After 3 ½ years out of the ring, Gvozdyk returned last year with three bouts against lower-tier opposition. He performed well against Benavidez to last the distance, but Gvozdyk never threatened to win the fight.

At his new weight, Benavidez didn’t unload with his usual volume, but showed off improved defense. He slipped many of Gvozdyk’s shots while he applied pressure and caught many punches on his arms.

Benavidez battered Gvozdyk’s body and prevailed via scores of 119-109, 117-111 and 116-112. Next up could be a fall fight with David Morrell, a super middleweight contender who’s also moving up to 175 pounds. The Cuban will make his light heavyweight debut Aug. 3 vs. Radivoje Kalajdzic.

The marquee fight for Benavidez — outside of an Alvarez meeting — is the winner of the Oct. 12 Beterbiev-Dmitry Bivol undisputed light heavyweight championship bout.

The concern now rests on Benavidez’s power at his new weight. Despite all the damage he dealt Gvozdyk, he never had the Ukrainian in serious trouble. Against a better fighter such us Beterbiev or Bivol, Benavidez will likely need to be better.

“I was trying to get the feel for the light heavyweight division,” said Benavidez, 27. “These guys, they hit a little bit harder up here. … Two weeks ago I suffered a cut in my eye. … I had a torn tendon on my right hand, and I didn’t think I was going to make it tonight, but we pushed through it.”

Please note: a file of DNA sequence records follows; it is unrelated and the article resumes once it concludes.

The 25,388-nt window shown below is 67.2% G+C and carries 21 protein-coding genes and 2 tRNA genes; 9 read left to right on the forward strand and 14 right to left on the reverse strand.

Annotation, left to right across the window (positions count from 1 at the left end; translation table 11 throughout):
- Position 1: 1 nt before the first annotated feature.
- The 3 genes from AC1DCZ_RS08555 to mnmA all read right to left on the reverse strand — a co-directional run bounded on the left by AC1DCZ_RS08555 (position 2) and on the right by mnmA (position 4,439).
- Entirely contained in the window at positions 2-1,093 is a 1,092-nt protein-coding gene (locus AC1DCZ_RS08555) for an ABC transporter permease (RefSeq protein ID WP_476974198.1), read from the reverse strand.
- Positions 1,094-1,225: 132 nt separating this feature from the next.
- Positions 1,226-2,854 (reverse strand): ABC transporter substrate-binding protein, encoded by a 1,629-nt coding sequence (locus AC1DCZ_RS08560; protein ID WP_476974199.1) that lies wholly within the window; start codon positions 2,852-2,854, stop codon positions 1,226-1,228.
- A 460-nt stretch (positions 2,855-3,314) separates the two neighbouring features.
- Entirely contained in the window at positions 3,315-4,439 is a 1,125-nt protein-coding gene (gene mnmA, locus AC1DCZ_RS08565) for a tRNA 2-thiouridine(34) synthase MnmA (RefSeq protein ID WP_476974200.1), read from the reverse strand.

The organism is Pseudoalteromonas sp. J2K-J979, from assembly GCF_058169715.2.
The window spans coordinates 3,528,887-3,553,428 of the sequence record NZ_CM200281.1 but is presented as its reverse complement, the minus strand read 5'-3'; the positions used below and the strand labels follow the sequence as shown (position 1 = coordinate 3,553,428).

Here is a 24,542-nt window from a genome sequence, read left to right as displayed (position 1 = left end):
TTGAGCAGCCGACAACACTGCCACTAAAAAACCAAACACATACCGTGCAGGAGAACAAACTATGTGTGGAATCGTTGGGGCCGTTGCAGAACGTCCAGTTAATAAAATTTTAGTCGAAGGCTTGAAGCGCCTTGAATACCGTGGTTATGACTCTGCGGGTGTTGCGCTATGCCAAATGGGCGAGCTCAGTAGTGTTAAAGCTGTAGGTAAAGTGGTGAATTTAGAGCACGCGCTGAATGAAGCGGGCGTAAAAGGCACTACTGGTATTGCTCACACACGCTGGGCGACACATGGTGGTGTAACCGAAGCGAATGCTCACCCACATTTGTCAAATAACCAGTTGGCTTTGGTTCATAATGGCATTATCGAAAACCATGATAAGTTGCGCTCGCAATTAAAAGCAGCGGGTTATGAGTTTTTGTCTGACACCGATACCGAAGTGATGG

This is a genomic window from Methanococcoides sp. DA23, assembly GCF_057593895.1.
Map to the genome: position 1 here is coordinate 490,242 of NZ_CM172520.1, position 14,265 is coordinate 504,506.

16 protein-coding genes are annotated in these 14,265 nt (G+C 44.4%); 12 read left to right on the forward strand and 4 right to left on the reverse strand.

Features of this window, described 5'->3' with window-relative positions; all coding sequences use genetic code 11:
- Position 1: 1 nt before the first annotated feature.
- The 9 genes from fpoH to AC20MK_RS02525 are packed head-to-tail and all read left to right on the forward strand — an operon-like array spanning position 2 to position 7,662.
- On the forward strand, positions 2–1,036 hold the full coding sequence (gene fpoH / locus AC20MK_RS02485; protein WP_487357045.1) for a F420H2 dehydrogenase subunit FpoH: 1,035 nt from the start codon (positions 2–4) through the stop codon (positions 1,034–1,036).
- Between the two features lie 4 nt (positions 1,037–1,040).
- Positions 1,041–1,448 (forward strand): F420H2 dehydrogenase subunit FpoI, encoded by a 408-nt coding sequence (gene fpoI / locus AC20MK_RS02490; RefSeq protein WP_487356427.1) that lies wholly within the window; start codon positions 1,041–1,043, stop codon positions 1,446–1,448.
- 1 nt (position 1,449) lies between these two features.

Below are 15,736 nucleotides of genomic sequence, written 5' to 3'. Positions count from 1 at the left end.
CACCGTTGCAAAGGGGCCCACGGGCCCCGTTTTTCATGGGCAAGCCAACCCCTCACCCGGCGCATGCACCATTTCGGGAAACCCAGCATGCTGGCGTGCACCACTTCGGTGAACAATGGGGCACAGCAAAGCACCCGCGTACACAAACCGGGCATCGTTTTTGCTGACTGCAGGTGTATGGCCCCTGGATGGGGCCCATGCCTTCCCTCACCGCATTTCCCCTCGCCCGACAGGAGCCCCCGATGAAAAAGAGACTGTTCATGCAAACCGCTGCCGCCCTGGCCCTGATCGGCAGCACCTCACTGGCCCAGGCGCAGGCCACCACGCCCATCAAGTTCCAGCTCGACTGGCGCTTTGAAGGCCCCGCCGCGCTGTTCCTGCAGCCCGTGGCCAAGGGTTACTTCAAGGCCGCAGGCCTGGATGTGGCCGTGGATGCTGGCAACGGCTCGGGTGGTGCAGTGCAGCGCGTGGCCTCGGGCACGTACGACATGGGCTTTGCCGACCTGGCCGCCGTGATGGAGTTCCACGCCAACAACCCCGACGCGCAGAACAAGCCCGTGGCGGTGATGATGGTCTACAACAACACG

Paro upset over Matias shakes up 140-pound division

For the second time in three months, there’s a major upset in a junior welterweight title fight. First it was Ryan Garcia, who floored Devin Haney three times in a decision win in April, though the result stands to be overturned after Garcia’s positive test for the banned substance ostarine.

Now it’s Paro, who defined the odds in a 140-pound title fight with a victory over Matias in enemy territory.

Paro (24-0, 15 KOs) stood his ground in the face of Matias’ relentless pressure and exchanged with the power-puncher. The win appeared far from fluky as the 28-year-old made adjustments and showed off a versatile arsenal in a career-best performance.

It was yet another road victory for Paro, who traveled to the U.S. in December for a sixth-round TKO win over Montana Love. After the pair of wins — this one over ESPN’s No. 2 140-pounder — the newly minted champion could find himself in the division’s top five when ESPN’s rankings are updated next week.

The division is hot. Jack Catterall rose to No. 4 in the rankings after he defeated Josh Taylor in the rematch last month. Teofimo Lopez, the lineal champion, defends his IBF title against Steve Claggett on June 29 in Miami.

There’s now plenty of attractive matchups for Paro. Matchroom Boxing promoter Eddie Hearn said he’d like to deliver a title defense for him in Australia, where Tim Tszyu and George Kambosos Jr. have competed in front of sizable crowds.

The most appetizing of all is a rematch with Matias, especially Down Under. The fight was a slugfest, and a return bout would be welcomed by fans.

Matias is with Matchroom, and so, too, are Catterall and Richardson Hitchins.